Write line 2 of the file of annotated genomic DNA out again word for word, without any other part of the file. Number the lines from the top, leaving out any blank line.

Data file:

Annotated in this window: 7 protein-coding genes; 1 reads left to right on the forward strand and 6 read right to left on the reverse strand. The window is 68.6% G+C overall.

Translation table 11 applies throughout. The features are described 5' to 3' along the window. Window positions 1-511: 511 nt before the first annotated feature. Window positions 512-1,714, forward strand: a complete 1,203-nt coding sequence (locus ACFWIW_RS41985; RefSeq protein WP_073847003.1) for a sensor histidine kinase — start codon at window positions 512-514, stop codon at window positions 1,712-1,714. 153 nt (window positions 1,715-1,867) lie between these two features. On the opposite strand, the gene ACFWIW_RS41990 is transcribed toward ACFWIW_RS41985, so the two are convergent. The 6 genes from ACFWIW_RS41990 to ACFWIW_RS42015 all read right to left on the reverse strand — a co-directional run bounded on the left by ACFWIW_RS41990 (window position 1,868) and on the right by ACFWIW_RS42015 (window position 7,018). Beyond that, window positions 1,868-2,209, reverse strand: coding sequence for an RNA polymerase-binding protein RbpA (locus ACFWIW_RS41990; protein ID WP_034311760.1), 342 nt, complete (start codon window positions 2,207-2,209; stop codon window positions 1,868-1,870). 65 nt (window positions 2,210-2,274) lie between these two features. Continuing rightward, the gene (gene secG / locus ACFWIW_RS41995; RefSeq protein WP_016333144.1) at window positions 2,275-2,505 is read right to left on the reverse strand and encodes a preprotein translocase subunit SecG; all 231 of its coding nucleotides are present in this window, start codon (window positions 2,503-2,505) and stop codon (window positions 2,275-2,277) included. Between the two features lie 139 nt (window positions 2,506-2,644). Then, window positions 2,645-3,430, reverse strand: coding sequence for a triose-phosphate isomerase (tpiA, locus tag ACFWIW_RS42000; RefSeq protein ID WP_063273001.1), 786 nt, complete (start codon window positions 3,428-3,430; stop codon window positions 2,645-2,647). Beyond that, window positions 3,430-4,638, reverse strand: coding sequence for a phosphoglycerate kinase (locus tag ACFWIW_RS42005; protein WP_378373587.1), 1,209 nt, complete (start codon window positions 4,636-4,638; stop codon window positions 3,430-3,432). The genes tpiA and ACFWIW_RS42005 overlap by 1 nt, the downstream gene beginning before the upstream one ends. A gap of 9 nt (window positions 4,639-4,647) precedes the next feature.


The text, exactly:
Translation table 11 applies throughout. The features are described 5' to 3' along the window. Window positions 1-511: 511 nt before the first annotated feature. Window positions 512-1,714, forward strand: a complete 1,203-nt coding sequence (locus ACFWIW_RS41985; RefSeq protein WP_073847003.1) for a sensor histidine kinase — start codon at window positions 512-514, stop codon at window positions 1,712-1,714. 153 nt (window positions 1,715-1,867) lie between these two features. On the opposite strand, the gene ACFWIW_RS41990 is transcribed toward ACFWIW_RS41985, so the two are convergent. The 6 genes from ACFWIW_RS41990 to ACFWIW_RS42015 all read right to left on the reverse strand — a co-directional run bounded on the left by ACFWIW_RS41990 (window position 1,868) and on the right by ACFWIW_RS42015 (window position 7,018). Beyond that, window positions 1,868-2,209, reverse strand: coding sequence for an RNA polymerase-binding protein RbpA (locus ACFWIW_RS41990; protein ID WP_034311760.1), 342 nt, complete (start codon window positions 2,207-2,209; stop codon window positions 1,868-1,870). 65 nt (window positions 2,210-2,274) lie between these two features. Continuing rightward, the gene (gene secG / locus ACFWIW_RS41995; RefSeq protein WP_016333144.1) at window positions 2,275-2,505 is read right to left on the reverse strand and encodes a preprotein translocase subunit SecG; all 231 of its coding nucleotides are present in this window, start codon (window positions 2,503-2,505) and stop codon (window positions 2,275-2,277) included. Between the two features lie 139 nt (window positions 2,506-2,644). Then, window positions 2,645-3,430, reverse strand: coding sequence for a triose-phosphate isomerase (tpiA, locus tag ACFWIW_RS42000; RefSeq protein ID WP_063273001.1), 786 nt, complete (start codon window positions 3,428-3,430; stop codon window positions 2,645-2,647). Beyond that, window positions 3,430-4,638, reverse strand: coding sequence for a phosphoglycerate kinase (locus tag ACFWIW_RS42005; protein WP_378373587.1), 1,209 nt, complete (start codon window positions 4,636-4,638; stop codon window positions 3,430-3,432). The genes tpiA and ACFWIW_RS42005 overlap by 1 nt, the downstream gene beginning before the upstream one ends. A gap of 9 nt (window positions 4,639-4,647) precedes the next feature.